Central banker wanted: Economists need not apply
Central banker wanted: Economists need not apply
Much has been made of who would eventually succeed ECB chief Mario Draghi at the end of his current term in November. Months of speculation were finally put to bed when IMF chief Christine Lagarde was nominated by EU leaders this week. A former Finance Minister, chief of the IMF, politician, and a lawyer by training, Lagarde has an impressive CV. Notably however, one thing she is not, is an economist by training; the first non-economist to take up the reigns at the ECB.
She is in good company at the moment, as current Fed Chairman Jerome Powell is also not a trained economist, the first non-economist to head up the Fed since 1979. Not to suggest that Lagarde’s education and career path will not stand her in good stead, but the trend seems to suggest a subtle change in the job spec for Central Bank chiefs recently.
As Mr Powell has learnt in the US, the ability to navigate political pressure, something that was almost completely absent from US central bankers’ lives for decades, became a much more significant factor during the last few months of his predecessor’s tenure, and has only intensified since then. Every new Fed appointment has become a hugely politicised decision, particularly as a significant number of retirements just before or during Trump’s presidency (a correlation that may not be unrelated) have given Trump a significant amount of influence in the shape and composition of the board of the Federal Reserve which could last well beyond his own term(s?) as president. Powell himself, despite being nominated by Mr Trump, has had to shoulder an enormous amount of vocal criticism and very public pressure to cut rates from the President, most often in the form of 140 character verbal assaults on Trump’s favourite social media platform.
Likewise, in the UK, Mark Carney, governor of the Bank of England has seen the amount of political scrutiny of his role explode since the Brexit vote. He has regularly been accused of fuelling project fear for stating that Brexit could be bad for the UK economy, and was accused of stoking hysteria by noted Brexiteer Jacob Rees-Mogg towards the end of 2018 for having the audacity to publish Brexit forecasts which were slightly worse than the business as usual outlook. His successor, due to take over in January, will need a thick skin, and could well benefit more from a political background rather than economics given the disdain that Brexiteers have displayed towards experts and rationale analysis.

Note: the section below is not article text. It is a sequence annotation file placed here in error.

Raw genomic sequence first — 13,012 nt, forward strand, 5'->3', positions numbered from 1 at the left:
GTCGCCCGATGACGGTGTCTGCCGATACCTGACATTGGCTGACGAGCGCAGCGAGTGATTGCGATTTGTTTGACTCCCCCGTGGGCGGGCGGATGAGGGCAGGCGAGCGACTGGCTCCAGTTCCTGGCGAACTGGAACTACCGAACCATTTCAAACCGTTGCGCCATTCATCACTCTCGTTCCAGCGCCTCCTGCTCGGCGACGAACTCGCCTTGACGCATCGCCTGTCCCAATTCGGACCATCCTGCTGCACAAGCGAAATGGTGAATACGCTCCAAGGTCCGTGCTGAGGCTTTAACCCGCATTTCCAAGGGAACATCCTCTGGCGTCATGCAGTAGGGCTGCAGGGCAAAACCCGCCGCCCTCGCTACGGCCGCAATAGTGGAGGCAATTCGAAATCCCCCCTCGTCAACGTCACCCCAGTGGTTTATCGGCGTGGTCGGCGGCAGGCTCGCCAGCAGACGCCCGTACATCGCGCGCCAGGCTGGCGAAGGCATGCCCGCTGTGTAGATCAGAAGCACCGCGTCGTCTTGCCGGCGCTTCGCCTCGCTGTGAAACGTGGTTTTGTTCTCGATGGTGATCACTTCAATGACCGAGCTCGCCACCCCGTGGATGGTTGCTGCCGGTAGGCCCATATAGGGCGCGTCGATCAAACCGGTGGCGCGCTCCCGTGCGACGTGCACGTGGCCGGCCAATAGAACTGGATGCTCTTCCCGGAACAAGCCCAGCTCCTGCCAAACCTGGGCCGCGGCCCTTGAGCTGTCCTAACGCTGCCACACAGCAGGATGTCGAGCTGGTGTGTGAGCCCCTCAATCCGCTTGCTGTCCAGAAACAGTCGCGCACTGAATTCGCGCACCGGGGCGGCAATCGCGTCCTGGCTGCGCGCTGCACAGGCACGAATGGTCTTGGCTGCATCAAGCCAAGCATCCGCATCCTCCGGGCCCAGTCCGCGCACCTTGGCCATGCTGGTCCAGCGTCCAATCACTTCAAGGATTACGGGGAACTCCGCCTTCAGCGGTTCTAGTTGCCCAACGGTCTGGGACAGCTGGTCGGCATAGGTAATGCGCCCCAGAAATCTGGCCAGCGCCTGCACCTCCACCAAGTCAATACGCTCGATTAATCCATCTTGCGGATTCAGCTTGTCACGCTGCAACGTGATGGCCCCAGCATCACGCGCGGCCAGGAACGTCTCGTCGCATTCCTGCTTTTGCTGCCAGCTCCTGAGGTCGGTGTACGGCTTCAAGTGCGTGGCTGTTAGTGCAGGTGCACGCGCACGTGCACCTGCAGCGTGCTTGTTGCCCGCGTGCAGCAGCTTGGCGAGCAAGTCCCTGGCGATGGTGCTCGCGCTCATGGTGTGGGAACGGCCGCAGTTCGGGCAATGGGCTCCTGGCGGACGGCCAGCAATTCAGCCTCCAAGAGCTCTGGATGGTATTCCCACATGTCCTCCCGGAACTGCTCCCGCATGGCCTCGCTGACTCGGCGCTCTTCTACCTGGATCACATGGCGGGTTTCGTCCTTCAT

While the pressure on Mr Draghi hasn’t been nearly as extreme as that endured by US and UK central bank chiefs recently, he hasn’t been immune from political pressure during his tenure. He managed to forge a consensus at the ECB early on to reverse damaging rate hikes by his predecessor and pursue very accommodative monetary policy. This was despite formidable resistance from Germany, and their representative on the ECB, Jens Weidmann. During his time at the head of the ECB, he also took on a task slightly beyond his remit of persuading European leaders to adopt more accommodative fiscal policy, and unified set of fiscal tools to complement the monetary policy tools at his disposal and support the ECB’s efforts during times of financial stress.
Perhaps Lagarde’s most significant task in her new role will be navigating the mechanisms and structures of the various EU institutions and member states, plámásing EU leaders and finance ministers, and pushing for closer banking union and more unified fiscal policy, a goal that her predecessor pursued but ultimately failed. With ECB failing to “normalise” monetary policy after eight years of very accommodative monetary policy, many question whether they have the ammunition to see off another downturn on their own. If we do see a sustained recession, Lagarde’s ability to persuade leaders to implement fiscal reform will be far more important than implementing another 10bps cut in the deposit rate. Certainly, her political experience, will serve her better in succeeding in this task than any training in economic theory.
As a brief addendum, another possible knock-on effect of Lagarde’s appointment may be that the role of ECB chief economist, will take on even more importance as the most prominent voice on economic matters remaining at the ECB. As of the start of June, this role is currently held by Ireland’s Philip Lane, former Governor of the Central Bank of Ireland. In his new position, Ireland will have the most prominent voice at the European monetary policy setting table since its inception.
Gearoid Keegan, Investec Treasury
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